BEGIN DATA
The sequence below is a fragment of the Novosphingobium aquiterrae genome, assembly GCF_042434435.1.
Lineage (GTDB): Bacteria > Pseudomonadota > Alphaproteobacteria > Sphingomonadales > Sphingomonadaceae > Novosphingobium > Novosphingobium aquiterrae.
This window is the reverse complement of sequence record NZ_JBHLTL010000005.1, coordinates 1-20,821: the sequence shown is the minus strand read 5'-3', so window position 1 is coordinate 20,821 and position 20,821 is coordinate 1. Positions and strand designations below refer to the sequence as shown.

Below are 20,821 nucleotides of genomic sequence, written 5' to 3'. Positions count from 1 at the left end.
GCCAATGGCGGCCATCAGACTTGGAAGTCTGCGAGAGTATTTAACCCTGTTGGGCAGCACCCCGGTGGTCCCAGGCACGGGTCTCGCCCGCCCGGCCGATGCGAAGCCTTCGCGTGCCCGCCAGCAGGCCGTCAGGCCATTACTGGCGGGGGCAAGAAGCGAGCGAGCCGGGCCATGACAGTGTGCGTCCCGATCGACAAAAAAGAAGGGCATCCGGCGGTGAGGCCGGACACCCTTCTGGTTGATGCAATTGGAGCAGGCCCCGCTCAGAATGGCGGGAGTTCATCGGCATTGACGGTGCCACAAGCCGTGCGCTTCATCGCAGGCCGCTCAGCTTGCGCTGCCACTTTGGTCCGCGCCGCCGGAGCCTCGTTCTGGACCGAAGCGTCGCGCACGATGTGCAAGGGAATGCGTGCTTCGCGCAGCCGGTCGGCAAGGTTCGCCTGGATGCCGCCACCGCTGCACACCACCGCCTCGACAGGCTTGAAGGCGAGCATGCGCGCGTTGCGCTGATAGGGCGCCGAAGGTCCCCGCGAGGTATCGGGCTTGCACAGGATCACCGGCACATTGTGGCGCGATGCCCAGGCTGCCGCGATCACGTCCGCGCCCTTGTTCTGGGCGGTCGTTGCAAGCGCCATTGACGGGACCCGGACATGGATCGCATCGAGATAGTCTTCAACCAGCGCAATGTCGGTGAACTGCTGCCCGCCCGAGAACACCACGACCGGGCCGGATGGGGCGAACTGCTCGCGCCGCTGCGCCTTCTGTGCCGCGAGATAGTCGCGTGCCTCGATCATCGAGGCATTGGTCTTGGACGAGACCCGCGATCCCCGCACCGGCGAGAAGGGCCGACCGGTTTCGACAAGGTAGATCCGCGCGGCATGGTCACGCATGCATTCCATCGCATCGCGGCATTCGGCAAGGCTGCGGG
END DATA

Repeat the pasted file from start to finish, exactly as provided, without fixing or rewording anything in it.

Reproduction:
The sequence below is a fragment of the Novosphingobium aquiterrae genome, assembly GCF_042434435.1.
Lineage (GTDB): Bacteria > Pseudomonadota > Alphaproteobacteria > Sphingomonadales > Sphingomonadaceae > Novosphingobium > Novosphingobium aquiterrae.
This window is the reverse complement of sequence record NZ_JBHLTL010000005.1, coordinates 1-20,821: the sequence shown is the minus strand read 5'-3', so window position 1 is coordinate 20,821 and position 20,821 is coordinate 1. Positions and strand designations below refer to the sequence as shown.

Below are 20,821 nucleotides of genomic sequence, written 5' to 3'. Positions count from 1 at the left end.
GCCAATGGCGGCCATCAGACTTGGAAGTCTGCGAGAGTATTTAACCCTGTTGGGCAGCACCCCGGTGGTCCCAGGCACGGGTCTCGCCCGCCCGGCCGATGCGAAGCCTTCGCGTGCCCGCCAGCAGGCCGTCAGGCCATTACTGGCGGGGGCAAGAAGCGAGCGAGCCGGGCCATGACAGTGTGCGTCCCGATCGACAAAAAAGAAGGGCATCCGGCGGTGAGGCCGGACACCCTTCTGGTTGATGCAATTGGAGCAGGCCCCGCTCAGAATGGCGGGAGTTCATCGGCATTGACGGTGCCACAAGCCGTGCGCTTCATCGCAGGCCGCTCAGCTTGCGCTGCCACTTTGGTCCGCGCCGCCGGAGCCTCGTTCTGGACCGAAGCGTCGCGCACGATGTGCAAGGGAATGCGTGCTTCGCGCAGCCGGTCGGCAAGGTTCGCCTGGATGCCGCCACCGCTGCACACCACCGCCTCGACAGGCTTGAAGGCGAGCATGCGCGCGTTGCGCTGATAGGGCGCCGAAGGTCCCCGCGAGGTATCGGGCTTGCACAGGATCACCGGCACATTGTGGCGCGATGCCCAGGCTGCCGCGATCACGTCCGCGCCCTTGTTCTGGGCGGTCGTTGCAAGCGCCATTGACGGGACCCGGACATGGATCGCATCGAGATAGTCTTCAACCAGCGCAATGTCGGTGAACTGCTGCCCGCCCGAGAACACCACGACCGGGCCGGATGGGGCGAACTGCTCGCGCCGCTGCGCCTTCTGTGCCGCGAGATAGTCGCGTGCCTCGATCATCGAGGCATTGGTCTTGGACGAGACCCGCGATCCCCGCACCGGCGAGAAGGGCCGACCGGTTTCGACAAGGTAGATCCGCGCGGCATGGTCACGCATGCATTCCATCGCATCGCGGCATTCGGCAAGGCTGCGGG